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  • Print publication year: 2016
  • Online publication date: March 2016

5 - Political Explanations of Partisan Bias


Our argument from the beginning of the book has been that partisan bias can only be explained in political terms. In short, we argue that pro-Republican bias can be found only where the Republicans control the districting process. Furthermore, the degree of partisan bias we observe has increased very significantly in the 2010 districting round following Vieth v. Jubelirer (2004), even in states where state legislatures had already drawn biased districts in the previous round.

In this chapter, we test these claims. In Chapter 3, we saw that the degree of partisan bias increased sharply in the districting round following the 2010 Census. We also identified the states where this bias is greatest. In the previous chapter, we considered whether this increase in bias could be explained by demographic factors, such as the urban concentration of Democratic voters or the need to draw majority-minority districts. We found that these factors cannot explain the pattern of bias we observe. Here we return to the story we laid out in Chapter 1. In the 2000 districting round, there were various complaints of partisan gerrymandering. In response to one of these complaints in the case of Pennsylvania, the Supreme Court in Vieth v. Jubelirer (2004) gave a clear signal that the courts would not intervene in partisan gerrymandering cases. Following this, state governments pursued partisan advantage in the 2010 districting round to a far greater degree than they had in the previous round.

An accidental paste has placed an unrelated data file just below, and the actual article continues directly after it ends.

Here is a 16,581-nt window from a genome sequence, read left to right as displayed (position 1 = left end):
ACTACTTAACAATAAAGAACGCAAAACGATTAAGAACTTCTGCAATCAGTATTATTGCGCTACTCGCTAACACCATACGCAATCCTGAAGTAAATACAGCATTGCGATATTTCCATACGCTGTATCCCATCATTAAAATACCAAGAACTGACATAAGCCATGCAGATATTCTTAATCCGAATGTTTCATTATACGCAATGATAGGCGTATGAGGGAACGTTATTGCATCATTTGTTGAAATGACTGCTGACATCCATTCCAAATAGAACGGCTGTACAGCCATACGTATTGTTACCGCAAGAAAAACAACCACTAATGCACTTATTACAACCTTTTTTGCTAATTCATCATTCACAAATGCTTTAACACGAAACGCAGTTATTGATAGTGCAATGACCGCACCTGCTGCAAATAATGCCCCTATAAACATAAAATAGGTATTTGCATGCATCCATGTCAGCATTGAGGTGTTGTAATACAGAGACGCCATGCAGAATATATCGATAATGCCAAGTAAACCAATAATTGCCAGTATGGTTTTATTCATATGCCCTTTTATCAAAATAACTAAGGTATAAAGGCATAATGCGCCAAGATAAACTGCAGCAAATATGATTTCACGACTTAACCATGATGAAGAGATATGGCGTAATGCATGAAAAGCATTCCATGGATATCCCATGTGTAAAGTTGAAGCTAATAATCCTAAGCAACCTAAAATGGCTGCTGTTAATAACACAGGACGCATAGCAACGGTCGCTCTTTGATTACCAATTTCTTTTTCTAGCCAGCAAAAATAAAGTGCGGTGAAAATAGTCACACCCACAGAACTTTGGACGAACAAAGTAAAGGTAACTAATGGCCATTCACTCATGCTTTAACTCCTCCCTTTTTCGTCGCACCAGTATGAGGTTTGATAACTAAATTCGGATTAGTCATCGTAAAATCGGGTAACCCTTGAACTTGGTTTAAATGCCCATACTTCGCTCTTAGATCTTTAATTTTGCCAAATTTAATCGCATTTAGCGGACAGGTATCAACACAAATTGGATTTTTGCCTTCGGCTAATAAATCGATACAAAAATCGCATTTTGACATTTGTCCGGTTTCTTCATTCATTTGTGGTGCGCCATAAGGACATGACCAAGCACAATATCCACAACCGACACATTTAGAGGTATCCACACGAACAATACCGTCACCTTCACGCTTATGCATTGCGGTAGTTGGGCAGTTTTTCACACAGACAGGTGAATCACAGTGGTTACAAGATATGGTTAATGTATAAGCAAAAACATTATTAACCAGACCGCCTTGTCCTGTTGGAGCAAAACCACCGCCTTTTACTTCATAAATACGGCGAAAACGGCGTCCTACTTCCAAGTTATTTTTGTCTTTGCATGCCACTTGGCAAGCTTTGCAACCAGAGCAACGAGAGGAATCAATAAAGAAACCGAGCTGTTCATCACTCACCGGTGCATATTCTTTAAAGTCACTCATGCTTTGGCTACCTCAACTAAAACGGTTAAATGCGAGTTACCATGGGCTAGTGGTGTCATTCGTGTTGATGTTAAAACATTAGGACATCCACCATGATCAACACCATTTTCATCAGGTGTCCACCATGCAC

If this story is accurate, there are two things that we would expect to observe. First, the pattern of partisan bias should follow a political logic. We should find partisan bias in those states where the state government has the ability to pass partisan districting plans and has an incentive to do so. That is to say, we would expect to find bias where one party has control over the entire districting process and where drawing biased districts brings it an advantage (we will see that this is not always the case). Second, we would expect bias to increase between 2000 and 2010 in states where one party has control. That is to say, we expect bias to increase in states where the Republicans controlled the process in both 2000 and 2010, not just in states where the Republicans gained control in 2010.